The greatest of all Suicide Squad’s failings is that so much of it just doesn’t make sense. A poor villain and the presence of a typical ‘big weapon’ to stop from destroying the world weaken the narrative, too, as they’ve become very tired superhero tropes. The action is standard stuff, but it’s worsened by the darkness of the colour palette. In some scenes, it even looks like dust particles are clouding the lens and obscuring the view. Much of this is incoherent and shoddy, and it’s easy to see that the rushed production hasn’t paid off.
While it does have some of the same issues as Batman v Superman, Suicide Squad doesn’t falter in all the same ways. One thing clear about both projects is that there was a mix of visions and a lot of behind-the-scenes disagreement and tinkering. You can tell it’s over-edited and cut to death, with much of the material for The Joker now missing. This isn’t as much of a drag as the shambolic Batman v Superman, nor as disastrous as last year’s Fantastic Four (the gold standard of unsalvageable blockbusters). However, Warner Bros. clearly used reshoots and edits to bring the tone of those widely-praised trailers into the finished movie, and it hasn’t been a success.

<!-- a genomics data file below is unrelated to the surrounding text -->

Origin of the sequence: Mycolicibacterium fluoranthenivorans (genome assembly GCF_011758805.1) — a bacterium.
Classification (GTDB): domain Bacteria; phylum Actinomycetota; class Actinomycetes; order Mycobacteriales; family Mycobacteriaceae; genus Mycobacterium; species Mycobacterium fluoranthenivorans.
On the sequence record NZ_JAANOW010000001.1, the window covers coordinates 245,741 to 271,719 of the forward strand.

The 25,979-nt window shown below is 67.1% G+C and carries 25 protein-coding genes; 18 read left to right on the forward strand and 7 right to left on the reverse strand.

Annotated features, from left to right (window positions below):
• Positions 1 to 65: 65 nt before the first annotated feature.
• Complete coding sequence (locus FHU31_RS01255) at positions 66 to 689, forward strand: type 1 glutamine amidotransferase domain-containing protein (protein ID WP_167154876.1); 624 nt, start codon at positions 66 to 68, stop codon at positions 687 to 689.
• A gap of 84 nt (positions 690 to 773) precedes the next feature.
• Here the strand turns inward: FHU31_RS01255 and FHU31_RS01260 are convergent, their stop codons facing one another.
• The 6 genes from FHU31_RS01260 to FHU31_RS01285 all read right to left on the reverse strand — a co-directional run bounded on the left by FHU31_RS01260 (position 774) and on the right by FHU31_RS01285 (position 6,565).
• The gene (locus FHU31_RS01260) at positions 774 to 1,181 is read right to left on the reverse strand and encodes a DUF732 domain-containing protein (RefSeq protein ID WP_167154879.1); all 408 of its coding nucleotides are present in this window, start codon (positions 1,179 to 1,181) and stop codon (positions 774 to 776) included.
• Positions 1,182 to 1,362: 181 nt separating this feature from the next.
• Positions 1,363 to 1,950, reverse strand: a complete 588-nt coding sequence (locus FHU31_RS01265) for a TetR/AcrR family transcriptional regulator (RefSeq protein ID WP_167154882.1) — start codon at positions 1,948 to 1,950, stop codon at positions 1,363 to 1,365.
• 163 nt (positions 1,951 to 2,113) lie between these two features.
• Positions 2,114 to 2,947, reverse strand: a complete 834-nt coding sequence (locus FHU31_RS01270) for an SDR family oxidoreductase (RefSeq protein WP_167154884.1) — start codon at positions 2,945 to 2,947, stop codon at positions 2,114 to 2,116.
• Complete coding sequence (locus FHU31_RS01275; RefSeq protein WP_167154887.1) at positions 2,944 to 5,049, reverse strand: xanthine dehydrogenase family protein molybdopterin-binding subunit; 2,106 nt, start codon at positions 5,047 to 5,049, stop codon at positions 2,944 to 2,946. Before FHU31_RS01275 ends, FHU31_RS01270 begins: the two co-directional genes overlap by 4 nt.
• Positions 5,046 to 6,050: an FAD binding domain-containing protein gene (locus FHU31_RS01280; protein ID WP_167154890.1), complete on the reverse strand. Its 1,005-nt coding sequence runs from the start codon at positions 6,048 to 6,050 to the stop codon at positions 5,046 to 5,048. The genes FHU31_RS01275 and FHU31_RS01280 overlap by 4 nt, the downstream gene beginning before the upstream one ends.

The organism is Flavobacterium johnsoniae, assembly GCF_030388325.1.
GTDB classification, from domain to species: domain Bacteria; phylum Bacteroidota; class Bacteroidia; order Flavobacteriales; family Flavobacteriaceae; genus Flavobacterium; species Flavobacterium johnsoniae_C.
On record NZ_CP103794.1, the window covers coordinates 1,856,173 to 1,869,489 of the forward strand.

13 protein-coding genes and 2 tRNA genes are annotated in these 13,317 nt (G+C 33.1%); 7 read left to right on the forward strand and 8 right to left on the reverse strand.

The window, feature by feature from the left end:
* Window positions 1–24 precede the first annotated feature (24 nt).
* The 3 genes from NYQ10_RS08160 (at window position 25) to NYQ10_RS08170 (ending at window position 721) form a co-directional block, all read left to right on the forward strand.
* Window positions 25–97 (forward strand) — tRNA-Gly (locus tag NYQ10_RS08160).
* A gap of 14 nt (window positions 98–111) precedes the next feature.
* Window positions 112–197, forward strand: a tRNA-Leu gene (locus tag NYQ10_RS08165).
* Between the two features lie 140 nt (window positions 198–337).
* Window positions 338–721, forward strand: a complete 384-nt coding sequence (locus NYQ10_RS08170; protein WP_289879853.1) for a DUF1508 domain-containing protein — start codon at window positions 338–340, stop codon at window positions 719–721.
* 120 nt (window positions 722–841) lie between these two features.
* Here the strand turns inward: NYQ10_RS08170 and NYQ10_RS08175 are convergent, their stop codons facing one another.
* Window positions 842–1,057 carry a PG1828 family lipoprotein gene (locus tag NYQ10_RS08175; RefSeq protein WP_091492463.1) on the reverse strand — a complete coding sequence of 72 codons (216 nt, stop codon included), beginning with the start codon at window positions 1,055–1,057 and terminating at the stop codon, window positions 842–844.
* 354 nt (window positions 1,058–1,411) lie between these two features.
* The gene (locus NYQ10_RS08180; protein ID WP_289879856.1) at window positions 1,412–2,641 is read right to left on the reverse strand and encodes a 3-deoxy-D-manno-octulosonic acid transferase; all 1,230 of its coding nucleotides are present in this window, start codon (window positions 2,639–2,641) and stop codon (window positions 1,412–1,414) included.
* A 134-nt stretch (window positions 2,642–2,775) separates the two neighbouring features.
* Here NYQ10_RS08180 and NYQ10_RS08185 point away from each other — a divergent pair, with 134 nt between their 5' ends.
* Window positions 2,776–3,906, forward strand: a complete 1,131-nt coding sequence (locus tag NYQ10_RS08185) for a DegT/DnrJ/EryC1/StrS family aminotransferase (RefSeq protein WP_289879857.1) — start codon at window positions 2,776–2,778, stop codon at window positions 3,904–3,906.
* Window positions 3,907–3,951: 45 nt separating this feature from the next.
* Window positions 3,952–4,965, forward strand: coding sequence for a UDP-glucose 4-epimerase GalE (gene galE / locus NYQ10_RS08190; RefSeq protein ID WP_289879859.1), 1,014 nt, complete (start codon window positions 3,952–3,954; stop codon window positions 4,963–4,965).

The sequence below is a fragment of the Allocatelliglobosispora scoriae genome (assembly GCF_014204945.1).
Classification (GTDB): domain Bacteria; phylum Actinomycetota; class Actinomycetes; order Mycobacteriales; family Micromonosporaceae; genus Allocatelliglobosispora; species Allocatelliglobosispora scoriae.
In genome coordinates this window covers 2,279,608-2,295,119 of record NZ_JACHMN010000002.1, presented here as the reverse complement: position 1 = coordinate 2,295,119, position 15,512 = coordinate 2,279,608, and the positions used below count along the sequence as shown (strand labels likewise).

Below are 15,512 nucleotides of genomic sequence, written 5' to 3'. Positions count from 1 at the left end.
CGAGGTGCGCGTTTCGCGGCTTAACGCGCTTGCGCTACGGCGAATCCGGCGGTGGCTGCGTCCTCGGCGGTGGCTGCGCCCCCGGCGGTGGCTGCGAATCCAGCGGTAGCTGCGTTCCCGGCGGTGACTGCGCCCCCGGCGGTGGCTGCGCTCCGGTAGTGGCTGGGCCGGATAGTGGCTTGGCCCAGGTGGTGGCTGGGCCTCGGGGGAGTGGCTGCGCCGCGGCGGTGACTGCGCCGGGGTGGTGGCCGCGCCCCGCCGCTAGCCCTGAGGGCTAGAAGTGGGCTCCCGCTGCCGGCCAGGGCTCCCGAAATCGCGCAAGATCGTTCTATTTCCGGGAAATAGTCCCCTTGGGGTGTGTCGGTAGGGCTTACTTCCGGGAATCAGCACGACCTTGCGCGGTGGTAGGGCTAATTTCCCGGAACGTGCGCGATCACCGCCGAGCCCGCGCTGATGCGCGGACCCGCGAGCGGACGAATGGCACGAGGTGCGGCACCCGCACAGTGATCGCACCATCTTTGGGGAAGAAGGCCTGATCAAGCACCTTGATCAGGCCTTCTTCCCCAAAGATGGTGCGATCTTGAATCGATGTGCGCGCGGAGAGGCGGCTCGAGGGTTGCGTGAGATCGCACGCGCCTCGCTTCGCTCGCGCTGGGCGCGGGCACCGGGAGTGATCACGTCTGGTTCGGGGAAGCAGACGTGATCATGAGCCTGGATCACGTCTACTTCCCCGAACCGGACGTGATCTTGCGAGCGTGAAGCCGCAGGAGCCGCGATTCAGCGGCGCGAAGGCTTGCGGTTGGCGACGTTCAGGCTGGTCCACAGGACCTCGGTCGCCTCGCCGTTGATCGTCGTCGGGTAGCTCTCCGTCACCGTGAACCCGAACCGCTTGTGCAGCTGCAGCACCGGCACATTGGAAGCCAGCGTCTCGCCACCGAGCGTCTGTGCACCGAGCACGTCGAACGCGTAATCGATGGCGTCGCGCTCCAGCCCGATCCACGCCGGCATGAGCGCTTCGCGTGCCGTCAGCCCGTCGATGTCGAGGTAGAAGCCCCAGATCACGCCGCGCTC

After the tepid response to Batman v Superman, Warners are bound to be worried about the development of the DC Extended Universe. It’s hard to escape the feeling that there’s a course correction happening here, but it hasn’t worked in Suicide Squad. This film feels muddled and messy, stumbling through the motions without a sense of purpose. It has its strong moments, handles characters well, and highlights some strong performances, but it’s maddeningly edited and needed a fresh re-write. If you’re expecting the bright, edgy film sold by the year-long marketing campaign, please lower your expectations.
starring: Will Smith, Jared Leto, Margot Robbie, Joel Kinnaman, Viola Davis, Jai Courtney, Jay Hernandez, Adewale Akinnuoye-Agbaje, Ike Barinholtz, Scott Eastwood & Cara Delevingne.